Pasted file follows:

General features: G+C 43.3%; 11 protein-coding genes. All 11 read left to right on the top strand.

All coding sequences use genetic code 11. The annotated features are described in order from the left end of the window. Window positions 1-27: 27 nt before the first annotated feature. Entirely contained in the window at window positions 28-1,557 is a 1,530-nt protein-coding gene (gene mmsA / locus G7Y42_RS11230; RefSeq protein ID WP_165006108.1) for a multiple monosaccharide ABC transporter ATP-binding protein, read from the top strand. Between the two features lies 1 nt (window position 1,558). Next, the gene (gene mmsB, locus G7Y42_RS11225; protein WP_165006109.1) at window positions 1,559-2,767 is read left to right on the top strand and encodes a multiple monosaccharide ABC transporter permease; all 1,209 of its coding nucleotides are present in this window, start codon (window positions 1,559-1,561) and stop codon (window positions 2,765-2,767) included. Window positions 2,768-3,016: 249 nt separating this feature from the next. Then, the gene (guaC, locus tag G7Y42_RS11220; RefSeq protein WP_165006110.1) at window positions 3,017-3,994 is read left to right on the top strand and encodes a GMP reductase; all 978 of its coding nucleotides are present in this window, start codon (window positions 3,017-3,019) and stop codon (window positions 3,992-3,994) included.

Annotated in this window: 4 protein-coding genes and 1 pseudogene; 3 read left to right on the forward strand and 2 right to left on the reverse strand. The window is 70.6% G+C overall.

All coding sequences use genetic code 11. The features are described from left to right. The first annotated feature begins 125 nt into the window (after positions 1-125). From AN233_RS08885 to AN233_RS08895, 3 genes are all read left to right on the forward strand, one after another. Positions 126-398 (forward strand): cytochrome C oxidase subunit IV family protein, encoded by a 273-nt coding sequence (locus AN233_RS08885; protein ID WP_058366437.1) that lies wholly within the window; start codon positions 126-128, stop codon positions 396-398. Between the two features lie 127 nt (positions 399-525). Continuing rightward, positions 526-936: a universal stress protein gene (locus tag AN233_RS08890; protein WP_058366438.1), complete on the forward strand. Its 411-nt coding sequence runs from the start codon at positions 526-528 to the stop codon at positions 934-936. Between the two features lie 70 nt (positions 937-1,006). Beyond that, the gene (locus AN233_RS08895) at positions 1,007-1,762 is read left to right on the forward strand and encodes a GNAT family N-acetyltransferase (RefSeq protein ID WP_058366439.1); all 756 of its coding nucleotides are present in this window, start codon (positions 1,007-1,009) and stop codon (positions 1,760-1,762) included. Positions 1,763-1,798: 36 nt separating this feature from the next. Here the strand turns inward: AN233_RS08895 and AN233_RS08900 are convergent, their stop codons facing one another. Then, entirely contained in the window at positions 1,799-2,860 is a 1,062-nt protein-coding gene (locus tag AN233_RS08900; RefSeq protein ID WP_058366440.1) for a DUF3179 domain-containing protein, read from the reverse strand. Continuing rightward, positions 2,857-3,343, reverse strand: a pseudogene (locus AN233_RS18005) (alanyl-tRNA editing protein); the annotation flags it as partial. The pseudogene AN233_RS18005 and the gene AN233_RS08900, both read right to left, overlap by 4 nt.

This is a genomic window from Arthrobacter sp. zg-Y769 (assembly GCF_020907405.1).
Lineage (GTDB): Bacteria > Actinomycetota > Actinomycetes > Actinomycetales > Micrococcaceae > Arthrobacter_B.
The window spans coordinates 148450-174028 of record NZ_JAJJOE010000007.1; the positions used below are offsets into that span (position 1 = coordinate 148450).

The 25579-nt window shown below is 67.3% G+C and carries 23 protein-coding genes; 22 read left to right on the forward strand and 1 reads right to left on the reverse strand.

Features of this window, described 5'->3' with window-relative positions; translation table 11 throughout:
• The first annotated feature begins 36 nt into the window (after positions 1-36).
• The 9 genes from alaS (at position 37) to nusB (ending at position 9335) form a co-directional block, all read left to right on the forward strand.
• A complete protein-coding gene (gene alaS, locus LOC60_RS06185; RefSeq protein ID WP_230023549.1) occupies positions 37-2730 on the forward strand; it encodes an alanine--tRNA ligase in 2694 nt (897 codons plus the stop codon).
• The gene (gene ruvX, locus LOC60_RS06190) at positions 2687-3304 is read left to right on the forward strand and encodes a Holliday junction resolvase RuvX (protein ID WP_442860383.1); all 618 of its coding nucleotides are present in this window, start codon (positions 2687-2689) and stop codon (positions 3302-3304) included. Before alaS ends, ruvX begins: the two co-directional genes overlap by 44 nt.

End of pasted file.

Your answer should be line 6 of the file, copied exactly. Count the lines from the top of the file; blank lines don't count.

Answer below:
Lineage (GTDB): Bacteria > Actinomycetota > Actinomycetes > Actinomycetales > Micrococcaceae > Arthrobacter_B.